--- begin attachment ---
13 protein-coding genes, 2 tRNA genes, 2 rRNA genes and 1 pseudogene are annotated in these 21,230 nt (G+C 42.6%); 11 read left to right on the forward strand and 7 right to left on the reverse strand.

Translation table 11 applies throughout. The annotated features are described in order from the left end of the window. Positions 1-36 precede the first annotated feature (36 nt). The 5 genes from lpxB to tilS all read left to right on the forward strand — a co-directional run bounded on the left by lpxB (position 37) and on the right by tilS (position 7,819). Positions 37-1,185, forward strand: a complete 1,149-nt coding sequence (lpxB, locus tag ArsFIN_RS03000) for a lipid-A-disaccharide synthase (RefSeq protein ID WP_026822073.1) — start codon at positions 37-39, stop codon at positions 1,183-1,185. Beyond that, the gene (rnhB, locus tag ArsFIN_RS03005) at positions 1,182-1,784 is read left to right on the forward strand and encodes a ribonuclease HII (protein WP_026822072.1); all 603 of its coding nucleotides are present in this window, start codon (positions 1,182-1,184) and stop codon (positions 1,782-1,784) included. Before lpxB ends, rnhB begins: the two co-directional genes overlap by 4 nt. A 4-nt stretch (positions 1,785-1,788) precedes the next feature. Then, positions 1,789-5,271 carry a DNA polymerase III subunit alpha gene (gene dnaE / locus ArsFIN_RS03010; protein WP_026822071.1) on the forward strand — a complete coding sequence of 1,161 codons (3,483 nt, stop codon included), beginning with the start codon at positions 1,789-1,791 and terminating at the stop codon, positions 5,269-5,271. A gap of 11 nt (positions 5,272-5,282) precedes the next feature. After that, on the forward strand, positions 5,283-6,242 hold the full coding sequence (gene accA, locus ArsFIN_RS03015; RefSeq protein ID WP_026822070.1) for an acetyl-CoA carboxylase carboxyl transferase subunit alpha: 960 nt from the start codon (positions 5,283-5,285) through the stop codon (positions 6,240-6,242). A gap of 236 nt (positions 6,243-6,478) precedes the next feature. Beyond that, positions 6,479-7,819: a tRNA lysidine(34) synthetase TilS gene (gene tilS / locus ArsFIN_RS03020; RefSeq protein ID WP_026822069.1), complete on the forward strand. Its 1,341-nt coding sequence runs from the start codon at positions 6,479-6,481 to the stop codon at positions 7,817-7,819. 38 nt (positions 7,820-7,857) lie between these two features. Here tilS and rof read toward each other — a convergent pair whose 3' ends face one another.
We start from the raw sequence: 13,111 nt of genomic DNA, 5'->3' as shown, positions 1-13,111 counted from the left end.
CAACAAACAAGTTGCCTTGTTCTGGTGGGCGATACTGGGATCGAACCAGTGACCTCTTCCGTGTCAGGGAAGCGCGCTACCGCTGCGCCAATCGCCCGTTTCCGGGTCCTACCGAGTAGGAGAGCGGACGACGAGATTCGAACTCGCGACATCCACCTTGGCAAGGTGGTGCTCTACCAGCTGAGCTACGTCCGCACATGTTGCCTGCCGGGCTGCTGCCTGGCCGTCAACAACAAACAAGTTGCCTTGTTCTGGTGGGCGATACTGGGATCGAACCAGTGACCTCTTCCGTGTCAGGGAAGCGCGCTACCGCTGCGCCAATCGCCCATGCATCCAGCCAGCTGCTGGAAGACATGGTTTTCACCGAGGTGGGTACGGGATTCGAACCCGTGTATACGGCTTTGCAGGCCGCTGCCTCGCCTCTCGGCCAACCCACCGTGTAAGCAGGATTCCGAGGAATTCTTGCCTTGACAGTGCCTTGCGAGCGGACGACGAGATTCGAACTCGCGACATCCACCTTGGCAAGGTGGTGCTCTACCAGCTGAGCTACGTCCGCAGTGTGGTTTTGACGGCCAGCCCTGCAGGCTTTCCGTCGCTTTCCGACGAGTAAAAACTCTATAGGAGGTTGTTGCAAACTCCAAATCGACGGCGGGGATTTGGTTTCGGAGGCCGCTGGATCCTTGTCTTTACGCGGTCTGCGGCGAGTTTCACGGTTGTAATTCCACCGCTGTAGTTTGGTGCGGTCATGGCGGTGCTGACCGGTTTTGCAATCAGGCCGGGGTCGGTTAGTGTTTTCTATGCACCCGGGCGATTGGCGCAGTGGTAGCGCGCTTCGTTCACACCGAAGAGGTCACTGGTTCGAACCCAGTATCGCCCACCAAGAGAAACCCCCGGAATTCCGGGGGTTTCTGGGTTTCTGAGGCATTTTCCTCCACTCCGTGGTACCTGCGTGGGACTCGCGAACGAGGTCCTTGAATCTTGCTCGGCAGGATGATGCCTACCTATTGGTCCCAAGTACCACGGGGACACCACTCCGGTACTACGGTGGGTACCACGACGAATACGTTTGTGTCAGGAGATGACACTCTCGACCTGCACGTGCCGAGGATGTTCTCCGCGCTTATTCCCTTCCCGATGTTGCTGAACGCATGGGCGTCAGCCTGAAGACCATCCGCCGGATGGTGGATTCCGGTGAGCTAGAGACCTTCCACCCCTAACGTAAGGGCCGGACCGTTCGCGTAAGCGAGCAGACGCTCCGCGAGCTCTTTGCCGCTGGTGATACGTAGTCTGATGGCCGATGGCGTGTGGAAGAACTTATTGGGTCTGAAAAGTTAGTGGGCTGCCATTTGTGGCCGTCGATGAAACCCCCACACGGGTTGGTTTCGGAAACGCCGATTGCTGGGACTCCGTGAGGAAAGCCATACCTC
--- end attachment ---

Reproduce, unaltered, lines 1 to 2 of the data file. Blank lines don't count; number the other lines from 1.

13 protein-coding genes, 2 tRNA genes, 2 rRNA genes and 1 pseudogene are annotated in these 21,230 nt (G+C 42.6%); 11 read left to right on the forward strand and 7 right to left on the reverse strand.

Translation table 11 applies throughout. The annotated features are described in order from the left end of the window. Positions 1-36 precede the first annotated feature (36 nt). The 5 genes from lpxB to tilS all read left to right on the forward strand — a co-directional run bounded on the left by lpxB (position 37) and on the right by tilS (position 7,819). Positions 37-1,185, forward strand: a complete 1,149-nt coding sequence (lpxB, locus tag ArsFIN_RS03000) for a lipid-A-disaccharide synthase (RefSeq protein ID WP_026822073.1) — start codon at positions 37-39, stop codon at positions 1,183-1,185. Beyond that, the gene (rnhB, locus tag ArsFIN_RS03005) at positions 1,182-1,784 is read left to right on the forward strand and encodes a ribonuclease HII (protein WP_026822072.1); all 603 of its coding nucleotides are present in this window, start codon (positions 1,182-1,184) and stop codon (positions 1,782-1,784) included. Before lpxB ends, rnhB begins: the two co-directional genes overlap by 4 nt. A 4-nt stretch (positions 1,785-1,788) precedes the next feature. Then, positions 1,789-5,271 carry a DNA polymerase III subunit alpha gene (gene dnaE / locus ArsFIN_RS03010; protein WP_026822071.1) on the forward strand — a complete coding sequence of 1,161 codons (3,483 nt, stop codon included), beginning with the start codon at positions 1,789-1,791 and terminating at the stop codon, positions 5,269-5,271. A gap of 11 nt (positions 5,272-5,282) precedes the next feature. After that, on the forward strand, positions 5,283-6,242 hold the full coding sequence (gene accA, locus ArsFIN_RS03015; RefSeq protein ID WP_026822070.1) for an acetyl-CoA carboxylase carboxyl transferase subunit alpha: 960 nt from the start codon (positions 5,283-5,285) through the stop codon (positions 6,240-6,242). A gap of 236 nt (positions 6,243-6,478) precedes the next feature. Beyond that, positions 6,479-7,819: a tRNA lysidine(34) synthetase TilS gene (gene tilS / locus ArsFIN_RS03020; RefSeq protein ID WP_026822069.1), complete on the forward strand. Its 1,341-nt coding sequence runs from the start codon at positions 6,479-6,481 to the stop codon at positions 7,817-7,819. 38 nt (positions 7,820-7,857) lie between these two features. Here tilS and rof read toward each other — a convergent pair whose 3' ends face one another.